Page:A Dictionary of Music and Musicians vol 2.djvu/669

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1. Sacred.

God save the Queen.
Hallelujah. Boyce.
Shew me Thy ways. Palestrina.
Not unto us. Salieri.
My shepherd is the Lord (Ps. 23).
Come let us strive to join.
It Is a good and pleasant thing (Ps. 92).
Lord dismiss us.
O Absalom my son. C. King.
Servants of God. C. Barbice.
From everlasting. Webbe.
Hear my crying. Palestrlna.
Jehovah, Thou my maker art (Ps. 139).
Prostrate before Thee. Carafa.
O all ye works of the Lord.
Stand up and bless. Immler.
He hath put down. Palestrina.
Benedictus. Chant.
My voice went up (Ps. 67).
Christ whose glory fills the skies.
Great God what do I. Luther.
The midnight cry. Glasse.
Be merciful. Jackson.
Unto Thee God. Hayes.
Great God of hosts. Pleyel.
And His mercy. Palestrina.
Thee will I love. Hofmeister.
O sing unto God.
I will always give thanks.
Be glad O ye righteous.

2. Secular.

Child of the sun. Kreutzer.
Come, follow me. Danby.
Come sprightly mirth. Hllton.
Dear pity. Wllbye.
Fugato from Les Solféges d'Italia.
Gentle moon. Do.
Go, gentle breezes. Do.
Hail green fields and shady woods. Dr. Greene.
Heigh ho, to the greenwood. Byrd.
Hot cross buns. Atterbury.
Huntsman, rest. Dr. Arne.
May-day. W. Horsley.
Prythee, do not chide me so. Mozart.
Rule, Britannia. Dr. Arne.
See, where the morning sun. Mozart.
Solfeggio from Les Solféges d'Italie.
The flowers their buds. Mozart.
The load stars. Shield.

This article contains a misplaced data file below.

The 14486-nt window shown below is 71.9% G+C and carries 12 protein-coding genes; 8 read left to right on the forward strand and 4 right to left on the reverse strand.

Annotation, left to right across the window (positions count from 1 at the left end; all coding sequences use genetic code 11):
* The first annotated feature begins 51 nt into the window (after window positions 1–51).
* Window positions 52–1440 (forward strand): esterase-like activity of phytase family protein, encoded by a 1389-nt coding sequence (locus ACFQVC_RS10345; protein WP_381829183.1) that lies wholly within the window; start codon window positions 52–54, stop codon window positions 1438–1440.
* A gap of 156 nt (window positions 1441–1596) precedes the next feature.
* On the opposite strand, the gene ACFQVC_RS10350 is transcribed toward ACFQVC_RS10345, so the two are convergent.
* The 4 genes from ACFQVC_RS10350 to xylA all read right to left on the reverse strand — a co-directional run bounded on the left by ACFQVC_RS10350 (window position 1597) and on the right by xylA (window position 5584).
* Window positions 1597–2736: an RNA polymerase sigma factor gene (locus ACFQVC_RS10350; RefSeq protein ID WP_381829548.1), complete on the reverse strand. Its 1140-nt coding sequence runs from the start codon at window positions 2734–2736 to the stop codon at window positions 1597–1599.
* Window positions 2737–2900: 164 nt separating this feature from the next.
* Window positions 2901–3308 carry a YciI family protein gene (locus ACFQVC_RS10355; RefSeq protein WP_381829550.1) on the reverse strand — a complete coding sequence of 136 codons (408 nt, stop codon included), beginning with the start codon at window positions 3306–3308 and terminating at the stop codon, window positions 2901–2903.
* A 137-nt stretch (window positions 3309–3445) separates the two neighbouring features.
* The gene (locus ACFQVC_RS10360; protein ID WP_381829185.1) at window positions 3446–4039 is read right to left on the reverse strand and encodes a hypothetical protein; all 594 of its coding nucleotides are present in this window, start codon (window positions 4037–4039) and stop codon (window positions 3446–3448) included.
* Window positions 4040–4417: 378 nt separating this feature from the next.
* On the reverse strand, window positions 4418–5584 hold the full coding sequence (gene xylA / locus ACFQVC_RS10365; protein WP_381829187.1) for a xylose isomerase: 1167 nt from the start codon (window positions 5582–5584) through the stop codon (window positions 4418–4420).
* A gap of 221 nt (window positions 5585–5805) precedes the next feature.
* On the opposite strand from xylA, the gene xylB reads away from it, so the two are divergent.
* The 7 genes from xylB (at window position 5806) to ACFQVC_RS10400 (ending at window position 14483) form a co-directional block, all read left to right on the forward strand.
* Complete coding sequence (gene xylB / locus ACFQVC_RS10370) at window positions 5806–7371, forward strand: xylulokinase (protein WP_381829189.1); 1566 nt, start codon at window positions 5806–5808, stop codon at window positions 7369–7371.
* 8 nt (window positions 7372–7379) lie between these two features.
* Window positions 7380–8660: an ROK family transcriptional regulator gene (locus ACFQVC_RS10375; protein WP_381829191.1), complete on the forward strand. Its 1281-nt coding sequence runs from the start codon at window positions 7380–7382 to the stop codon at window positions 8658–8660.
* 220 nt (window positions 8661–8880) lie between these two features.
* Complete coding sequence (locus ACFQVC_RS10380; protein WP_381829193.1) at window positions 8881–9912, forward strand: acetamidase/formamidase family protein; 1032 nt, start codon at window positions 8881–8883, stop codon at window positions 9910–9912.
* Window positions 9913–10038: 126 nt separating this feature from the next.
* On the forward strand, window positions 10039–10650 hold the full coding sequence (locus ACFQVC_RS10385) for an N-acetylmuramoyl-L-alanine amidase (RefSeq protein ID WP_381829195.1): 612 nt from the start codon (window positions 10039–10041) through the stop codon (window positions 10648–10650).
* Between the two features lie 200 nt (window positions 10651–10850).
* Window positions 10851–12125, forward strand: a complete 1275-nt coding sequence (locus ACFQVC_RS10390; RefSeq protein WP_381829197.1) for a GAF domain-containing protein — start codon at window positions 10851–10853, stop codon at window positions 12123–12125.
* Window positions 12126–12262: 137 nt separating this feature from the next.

The sunbeams streak. Pohlenz.
Though I soon must leave. Berg.
Three blind mice.
Weep o'er his tomb. Hayes.
When the rosy morn appearing.
Why do you sigh? J. Bennett.



God save the Queen.
Non nobis. W Byrd.
Amen. Dr. Cooke.
How blest the man (Ps. 1).
Jerusalem. Roseingrave.
Sanctus. Jer. Clarke.
And now the sun's. Berner.
My soul with patience (Ps. 130).
Glory be to God on high. Boyce.
O God that madest. Hullah.
Hallelujah (8 v.). Hayes.
Jehovah, O Jehovah. Spaeth.
Cantate (Chant).
In sleep's serene oblivion. Freck.
Gloria in Excelsis.
O celebrate Jehovah's (Ps. 107).
Soft slumbers now. Hiller.
Haste Thee O God. Cirri.
Heaven and earth.
He hath filled. Palestrina.
Lord how are they increased.
I will praise the Name. Hayes.
I will be glad. W. Byrd.
O Thou, to whose all-searching.
Who are these like stars. Nägeli.
Draw nigh unto. Palestrina.
Not unto us O Lord. Hayes.
Let hymns of praise.
Lord now we part. Rolle.
Make a joyful noise. Carissimi.
Glory to Thee my God this night.


The Smith. Kreutzer.
Past twelve o'clock. Let's have a peal. Row the boat.
St. Martin's bells. Lidarti.
How exquisite the feeling. L. De Call.
Halcyon days. Dr. Cooke.
With horns and hounds. Atterbury.
Half an hour past twelve. Marella.
The war-cry is sounding. Werner.
Come, come, all noble souls. Dr. B. Rogers.
Fairest Isle. Purcell.
To the old, long life. Webbe.
Clad in springtide beauty.
When for the world's repose. Mornington.
Come let us all. Hilton.
How sweet in the woodlands. Harrington.
Would you know my Celia's charms? Webbe.
How sweet, how fresh! Paxton.
Well done! Come let us sing! White sand! Hot mutton pies!
The cloud-capt towers. Stevens.
You gentlemen of England. Dr. Callcott.
Rule Britannia. Arne.
Yawning catch. Harrington.

Class A was republished in 1868, in score and parts, under the editor's superintendence, by Messrs. Longmans, in a larger size though smaller type than before. A few of the original pieces were omitted, and the following were added, chiefly from Mr. Hullah's 'Vocal Scores.'


Credo. Lotti.
O remember. Haeser.
Who is the king? (Canon). McMurdle.
Like as the hart. B. Klein.
Haste Thee God. Zingarelli.
O magnify the Lord. Spohr.
To Thee my God. C. Vervoille.
Methlnks I hear. Crotch.
Praise the Lord (Canon). T.A. Walmisley.